The Delicate Dance between Ye and You

What to do when you are completely wrong?  I didn’t realize this till the two comments below.  I could just remove this post, but the damage may have already been done.  If you haven’t read this post, just skip to the comments.  They are right.  I am wrong.  In the Greek it’s always you drink (plural), and literally it’s “you drink out of it all.”  It turns our my delicate dance is a polka or perhaps a mosh pit.

  I realize that thees and thous have as much chance of coming back where they’ve been lost as fins on cars do, but where they are let them remain particularly in the Divine Service.  As there is a rhythm in the versicles and responses, so there is a dance between ye and you.

The Lord proclaims to us in the Verba, “Take eat; this is My body, which is given for you.”  It’s given for us all, every single one of us, even those not present or caring.  But with the dominical command regarding the Cup it’s, “Drink ye all of it.”

If you’re individually going to participate in the Supper of the Lord, if you’re going to take part in the Body He gave on the cross and the Blood He shed there, ye can only do it individually and that orally.  There is no communing with the eyes as the Medieval Church thought.  Sure you are sprinkled with that same Blood in Baptism (I Peter 1:2-3) and you are joined to that same Body by Baptism (Romans 6:4), and the Word of Absolution surely paints over your door the Blood of Christ and presents His Body as the Bread of your life.  But if ye want to eat His Body and drink His Blood you can only do that orally and individually, hence the command, “Drink ye all of it.”

But then the ye gives way to a you.  “This do, as oft as ye drink it, in remembrance of Me,” gives way to “The peace of the Lord be with you always!”  And the Church that keeps Her Lord’s Communion Table closed, opens the door wide to His peace.

Luther regarded The Pax Domini as an absolution.  Even though we may not commune you at our altar, we don’t deny that the forgiveness of sins Jesus won on the cross is for you too.  The peace of the Lord is for everyone, and it is our wish, desire, hope that you have it.  “The peace of the Lord be with you always!”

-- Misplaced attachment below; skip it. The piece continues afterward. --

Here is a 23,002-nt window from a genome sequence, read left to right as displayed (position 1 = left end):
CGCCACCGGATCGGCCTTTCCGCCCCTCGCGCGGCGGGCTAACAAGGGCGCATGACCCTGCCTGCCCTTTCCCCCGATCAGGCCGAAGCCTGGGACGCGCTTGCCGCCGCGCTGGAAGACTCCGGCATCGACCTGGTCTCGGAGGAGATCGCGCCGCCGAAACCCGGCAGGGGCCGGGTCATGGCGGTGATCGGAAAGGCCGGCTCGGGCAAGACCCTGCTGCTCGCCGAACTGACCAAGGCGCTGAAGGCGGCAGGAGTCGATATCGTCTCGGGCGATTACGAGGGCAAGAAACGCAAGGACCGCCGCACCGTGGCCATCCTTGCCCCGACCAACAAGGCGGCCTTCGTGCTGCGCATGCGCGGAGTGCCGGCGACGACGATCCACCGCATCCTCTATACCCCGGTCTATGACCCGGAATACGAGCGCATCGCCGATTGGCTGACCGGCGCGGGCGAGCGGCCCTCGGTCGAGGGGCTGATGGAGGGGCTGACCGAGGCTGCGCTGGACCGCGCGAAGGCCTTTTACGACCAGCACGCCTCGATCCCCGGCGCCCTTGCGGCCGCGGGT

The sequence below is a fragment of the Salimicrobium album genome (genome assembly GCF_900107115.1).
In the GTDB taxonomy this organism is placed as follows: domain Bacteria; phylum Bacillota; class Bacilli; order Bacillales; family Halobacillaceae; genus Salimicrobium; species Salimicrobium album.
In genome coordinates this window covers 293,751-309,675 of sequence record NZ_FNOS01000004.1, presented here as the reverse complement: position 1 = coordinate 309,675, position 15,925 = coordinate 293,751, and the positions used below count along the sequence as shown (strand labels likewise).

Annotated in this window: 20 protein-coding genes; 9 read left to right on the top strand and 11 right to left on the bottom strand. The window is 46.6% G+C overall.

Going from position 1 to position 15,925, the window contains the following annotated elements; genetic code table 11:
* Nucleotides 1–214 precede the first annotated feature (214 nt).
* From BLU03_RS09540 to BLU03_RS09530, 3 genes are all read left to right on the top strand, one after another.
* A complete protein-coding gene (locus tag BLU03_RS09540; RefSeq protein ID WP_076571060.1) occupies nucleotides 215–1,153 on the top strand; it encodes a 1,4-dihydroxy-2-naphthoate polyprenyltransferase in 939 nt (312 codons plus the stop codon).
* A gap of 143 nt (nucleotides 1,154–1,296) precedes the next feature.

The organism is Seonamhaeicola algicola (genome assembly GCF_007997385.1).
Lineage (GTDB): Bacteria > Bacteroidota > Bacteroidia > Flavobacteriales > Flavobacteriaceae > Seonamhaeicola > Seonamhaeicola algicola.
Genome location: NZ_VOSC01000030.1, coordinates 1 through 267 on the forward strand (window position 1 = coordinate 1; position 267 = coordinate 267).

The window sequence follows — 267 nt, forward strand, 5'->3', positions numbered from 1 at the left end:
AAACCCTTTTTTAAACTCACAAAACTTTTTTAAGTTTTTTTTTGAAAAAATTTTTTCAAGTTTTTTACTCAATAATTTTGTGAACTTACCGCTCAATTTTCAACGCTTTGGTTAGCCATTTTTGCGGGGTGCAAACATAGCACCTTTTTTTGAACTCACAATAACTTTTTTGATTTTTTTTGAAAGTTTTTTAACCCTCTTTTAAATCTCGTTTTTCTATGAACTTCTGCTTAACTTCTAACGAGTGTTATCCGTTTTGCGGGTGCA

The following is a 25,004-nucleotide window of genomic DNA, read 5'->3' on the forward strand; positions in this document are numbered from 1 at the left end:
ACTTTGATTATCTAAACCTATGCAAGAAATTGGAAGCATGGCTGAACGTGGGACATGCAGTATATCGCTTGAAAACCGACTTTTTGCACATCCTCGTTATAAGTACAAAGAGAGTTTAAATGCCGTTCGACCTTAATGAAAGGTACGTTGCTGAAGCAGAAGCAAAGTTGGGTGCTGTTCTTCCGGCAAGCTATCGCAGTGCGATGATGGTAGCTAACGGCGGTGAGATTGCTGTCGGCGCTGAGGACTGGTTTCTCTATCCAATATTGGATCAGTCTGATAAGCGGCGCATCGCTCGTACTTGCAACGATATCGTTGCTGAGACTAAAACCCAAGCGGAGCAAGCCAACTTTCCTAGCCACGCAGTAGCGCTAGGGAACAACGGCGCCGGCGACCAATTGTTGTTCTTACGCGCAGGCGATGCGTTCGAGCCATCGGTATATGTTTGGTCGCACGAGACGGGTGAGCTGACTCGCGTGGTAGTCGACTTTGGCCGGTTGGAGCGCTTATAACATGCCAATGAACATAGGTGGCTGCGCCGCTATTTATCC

There is a delicate dance going on, a point – counterpoint, of ye and you in the Divine Service.  Dropping them doesn’t mean the theology is no longer there; it’s just hidden.  If you’re a critic of continuing to use archaic language, you probably would say it hides the theology, but ye would be wrong, and so would you who would agree with him.

About Rev. Paul R. Harris

As of June 2019, Pastor Harris is an independent confessional Lutheran clergyman shepherding an independent confessional Lutheran church.
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2 Responses to The Delicate Dance between Ye and You

  1. Xan says:

    Pastor,

    It’s a shame that “you”/”your” have swallowed up so many other pronouns that they comprise our entire second person vocabulary. Compare Exodus 4:15 or Luke 22:31-32 between the KJV and the NIV for some examples of meaning being lost.

    But I’m not following what you’re saying about “ye” and “you” here. Isn’t “ye” the nominative, and “you” the objective? Like “I” and “me”, “we” and “us”, “thou” and “thee”, etc?

    Nominative: “Drink ye all of it”, “as oft as ye drink it”

    Objective: “for you”, “with you”

    I have always been curious whether “drink ye all of it” means “ye all drink of it” or “ye drink all of it”. I suppose it’s the first one. Or maybe both, since it’s ambiguous, although I’m not sure that it’s ambiguous in the Greek.

  2. Bart Goddard says:

    Maybe I’m not following, but if I am, I have to disagree. The distinction between ye and you is not plural/collective
    vs. plural/group of individuals, but nominative vs.
    accusative/dative. If there’s a dance going on it’s seems
    more likely that we see “ye” (nominative) in a command and
    “you” (objective) when we’re the receivers of a gift.

    I’m for retaining the ye’s, but dance I hear is you=Gospel,
    ye=Law.

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